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Generating 1/2 second timeout without buying dedicated RTC chip

Discussion in 'Electronic Projects Design/Ideas/Reviews' started by mik3ca, Nov 2, 2017.

  1. mik3ca

    mik3ca Member

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    I'm trying to make a fairly accurate external timer to use with my microcontroller that expires 1/2 second later using low-priced parts. I have come up with the following schematic:

    circuit.png

    would this schematic cause the crystal oscillator section to stop working when output Q14 is high? or do I need to instead connect the NPN collector to /PO or the xtal?
     
  2. AnalogKid

    AnalogKid Well-Known Member

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    You are close. Replace Q1 with a signal diode like a 1N914 or 1N4148 from pin 14 to pin 11. The signal output still com3es from Q14.

    ak
     
  3. mik3ca

    mik3ca Member

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    so wait... if I connect anode of diode to Q14, wouldn't that always mess the oscillator? or do I reverse-bias it?
     
  4. dave

    Dave New Member

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  5. AnalogKid

    AnalogKid Well-Known Member

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    Anode to Q14, cathode to P1. For 1/4 second Q14 is low so the diode is reverse biased. You might have to eliminate the 10 pF capacitor at P1 because the diode junction capacitance might be enough. After 1/4 second, Q14 goes high and the diode conducts, holding P1 high and stopping the oscillator.

    A potential problem is that the frequency at Q14 is 2 Hz, so each half cycle is 1/4 sec. Without knowing what the output is used for, we can't say if this is good enough.

    ak
     
  6. ci139

    ci139 Active Member

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  7. mik3ca

    mik3ca Member

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    I just need a simple timer where the output stays high after a certain amount of time has elapsed. I want an 8051 microcontroller to detect it. I'm effectively trying to stop the CPU from freezing my program for several hundred thousand cycles at a time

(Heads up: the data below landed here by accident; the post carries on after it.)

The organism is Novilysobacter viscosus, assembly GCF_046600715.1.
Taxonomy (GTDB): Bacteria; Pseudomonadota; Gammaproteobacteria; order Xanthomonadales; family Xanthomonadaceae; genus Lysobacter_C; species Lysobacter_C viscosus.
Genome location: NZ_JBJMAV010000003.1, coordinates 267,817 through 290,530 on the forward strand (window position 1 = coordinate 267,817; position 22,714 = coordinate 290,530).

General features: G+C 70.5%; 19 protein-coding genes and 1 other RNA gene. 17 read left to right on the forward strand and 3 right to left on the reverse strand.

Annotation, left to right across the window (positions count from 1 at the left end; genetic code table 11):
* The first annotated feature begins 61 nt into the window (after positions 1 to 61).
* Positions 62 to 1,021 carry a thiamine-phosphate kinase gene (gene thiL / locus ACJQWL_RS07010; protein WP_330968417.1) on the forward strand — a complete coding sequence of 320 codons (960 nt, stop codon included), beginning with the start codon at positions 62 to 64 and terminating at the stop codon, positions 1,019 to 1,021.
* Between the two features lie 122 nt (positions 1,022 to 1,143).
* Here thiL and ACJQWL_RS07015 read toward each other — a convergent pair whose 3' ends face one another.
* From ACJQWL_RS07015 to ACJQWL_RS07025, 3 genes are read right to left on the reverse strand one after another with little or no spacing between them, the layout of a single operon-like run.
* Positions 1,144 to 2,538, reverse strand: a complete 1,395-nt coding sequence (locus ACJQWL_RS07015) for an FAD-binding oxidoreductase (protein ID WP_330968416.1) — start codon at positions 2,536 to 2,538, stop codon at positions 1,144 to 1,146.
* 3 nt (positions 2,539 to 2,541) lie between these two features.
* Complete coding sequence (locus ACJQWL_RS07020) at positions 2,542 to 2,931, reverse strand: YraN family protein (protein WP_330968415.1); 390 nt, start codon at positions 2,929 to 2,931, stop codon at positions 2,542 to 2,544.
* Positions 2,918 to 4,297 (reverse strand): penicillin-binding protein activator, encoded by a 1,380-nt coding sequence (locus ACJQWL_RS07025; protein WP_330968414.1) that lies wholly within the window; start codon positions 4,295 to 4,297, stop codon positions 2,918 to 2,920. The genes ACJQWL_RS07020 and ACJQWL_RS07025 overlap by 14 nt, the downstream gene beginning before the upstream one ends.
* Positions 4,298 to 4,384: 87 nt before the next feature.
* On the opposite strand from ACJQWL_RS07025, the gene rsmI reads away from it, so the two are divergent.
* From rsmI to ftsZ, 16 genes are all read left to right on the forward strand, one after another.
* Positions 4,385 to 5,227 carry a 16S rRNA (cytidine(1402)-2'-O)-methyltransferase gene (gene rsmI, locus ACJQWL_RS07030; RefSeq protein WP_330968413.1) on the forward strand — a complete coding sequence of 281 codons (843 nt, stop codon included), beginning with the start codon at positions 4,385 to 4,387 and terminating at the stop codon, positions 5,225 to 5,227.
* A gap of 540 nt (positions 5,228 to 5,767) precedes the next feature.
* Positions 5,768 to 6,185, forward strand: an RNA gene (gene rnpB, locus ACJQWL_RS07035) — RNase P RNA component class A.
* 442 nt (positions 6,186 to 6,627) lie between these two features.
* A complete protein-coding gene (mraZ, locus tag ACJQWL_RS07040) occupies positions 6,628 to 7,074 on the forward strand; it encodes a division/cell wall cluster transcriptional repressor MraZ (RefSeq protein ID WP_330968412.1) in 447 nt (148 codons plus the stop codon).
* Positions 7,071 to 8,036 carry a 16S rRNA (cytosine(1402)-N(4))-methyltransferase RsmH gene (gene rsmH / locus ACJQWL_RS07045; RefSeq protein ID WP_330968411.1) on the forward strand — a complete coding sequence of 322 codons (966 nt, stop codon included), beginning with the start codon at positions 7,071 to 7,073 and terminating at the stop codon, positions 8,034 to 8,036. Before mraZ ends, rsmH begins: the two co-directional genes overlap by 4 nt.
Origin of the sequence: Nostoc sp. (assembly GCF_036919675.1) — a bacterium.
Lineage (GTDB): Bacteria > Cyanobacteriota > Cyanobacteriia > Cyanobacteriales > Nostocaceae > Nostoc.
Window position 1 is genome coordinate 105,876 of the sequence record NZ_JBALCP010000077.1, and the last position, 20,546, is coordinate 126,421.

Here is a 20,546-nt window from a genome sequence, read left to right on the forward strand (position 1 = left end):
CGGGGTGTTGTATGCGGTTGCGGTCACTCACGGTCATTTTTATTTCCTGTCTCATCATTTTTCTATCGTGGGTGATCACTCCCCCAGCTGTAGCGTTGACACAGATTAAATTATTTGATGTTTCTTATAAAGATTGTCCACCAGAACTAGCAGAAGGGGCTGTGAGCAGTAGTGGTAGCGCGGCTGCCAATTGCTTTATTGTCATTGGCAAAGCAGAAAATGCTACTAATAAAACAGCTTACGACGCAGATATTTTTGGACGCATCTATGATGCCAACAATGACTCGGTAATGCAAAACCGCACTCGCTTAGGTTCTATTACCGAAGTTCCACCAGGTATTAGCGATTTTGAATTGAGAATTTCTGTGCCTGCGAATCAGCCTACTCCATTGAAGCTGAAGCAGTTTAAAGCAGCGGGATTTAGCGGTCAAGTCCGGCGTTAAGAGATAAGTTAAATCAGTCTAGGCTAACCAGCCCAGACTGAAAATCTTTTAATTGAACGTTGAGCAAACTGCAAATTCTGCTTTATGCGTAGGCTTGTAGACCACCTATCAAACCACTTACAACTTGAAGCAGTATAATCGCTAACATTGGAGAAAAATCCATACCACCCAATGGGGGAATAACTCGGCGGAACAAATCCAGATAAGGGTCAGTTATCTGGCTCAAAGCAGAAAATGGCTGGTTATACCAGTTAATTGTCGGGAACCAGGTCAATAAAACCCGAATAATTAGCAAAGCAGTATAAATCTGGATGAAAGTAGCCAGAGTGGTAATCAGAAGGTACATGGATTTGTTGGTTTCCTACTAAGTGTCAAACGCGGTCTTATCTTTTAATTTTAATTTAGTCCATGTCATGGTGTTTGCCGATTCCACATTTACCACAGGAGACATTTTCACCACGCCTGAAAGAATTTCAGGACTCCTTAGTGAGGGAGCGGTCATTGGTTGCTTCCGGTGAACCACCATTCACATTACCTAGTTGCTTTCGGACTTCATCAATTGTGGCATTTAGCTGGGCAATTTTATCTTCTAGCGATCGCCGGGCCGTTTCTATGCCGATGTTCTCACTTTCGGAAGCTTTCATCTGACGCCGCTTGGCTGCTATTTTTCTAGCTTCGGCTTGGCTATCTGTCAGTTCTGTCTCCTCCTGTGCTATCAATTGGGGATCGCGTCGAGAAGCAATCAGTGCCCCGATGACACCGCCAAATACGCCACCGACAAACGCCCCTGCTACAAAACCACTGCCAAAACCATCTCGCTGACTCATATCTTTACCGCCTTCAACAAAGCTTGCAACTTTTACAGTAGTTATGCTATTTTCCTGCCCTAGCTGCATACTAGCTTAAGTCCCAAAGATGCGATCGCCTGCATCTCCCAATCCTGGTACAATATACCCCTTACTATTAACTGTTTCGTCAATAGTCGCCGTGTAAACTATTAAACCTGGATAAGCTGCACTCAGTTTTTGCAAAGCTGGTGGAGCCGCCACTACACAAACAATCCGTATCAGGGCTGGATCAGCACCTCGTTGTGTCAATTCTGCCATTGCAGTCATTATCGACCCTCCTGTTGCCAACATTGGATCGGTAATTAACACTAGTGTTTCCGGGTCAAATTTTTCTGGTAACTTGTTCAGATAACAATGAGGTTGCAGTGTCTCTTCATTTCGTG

8. AnalogKid

    AnalogKid Well-Known Member

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    Many 8051 variants have a watchdog timer built in.

    ak
     
  9. Colin

    Colin Member

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    The output is only going to go to half a volt. Is that enough?
    The 10p's need to be about 33p
     
  10. Pommie

    Pommie Well-Known Member Most Helpful Member

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    Your micro doesn't have to " freeze for several hundred thousand cycles" in order to do this. Can't you setup a 1mS interrupt to increment a counter? Then, periodically check the counter and do what is required at the desired time(s).

    Mike.
     
  11. Colin

    Colin Member

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    Just count in the background.

    That's what I do. I sit in the corner and count sheep until its time to go home.
     
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  12. AnalogKid

    AnalogKid Well-Known Member

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    Obviously not, since the output drives a uC. It would have been nice to explain why, and suggest a solution.

    mic - As shown, your initial schematic will work if you add one resistor in series with the base, between the base and the point where the TimeOver signal is picked off. In this way the output signal will be at full CMOS amplitude while the resistor limits the base current and separates the output signal from the base-emitter diode voltage. Without the resistor, the base-emitter diode clamps the output voltage to around +0.6 V. Because the collector current is so low, anything between 10K and 100K should work.

    And again, the delay from releasing the Reset input to a positive-going edge on the output is 0.25 s. The output will sit high until the circuit is reset, so you cannot count it twice to get a 0.5 s delay.

    ak
     
  13. mik3ca

    mik3ca Member

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    Ok I followed the diode setup and will use 33pF capacitors to connect the leg of the crystal (not attached to the diode to ground) and for resistors, could I use lower value resistors if I kept the ratio the same (for example, 100K across the crystal leads and 10K for the other resistor to /P0?) and if output voltage isn't high enough, couldn't I just add a resistor between output and VCC to pull the voltage up a bit?
     

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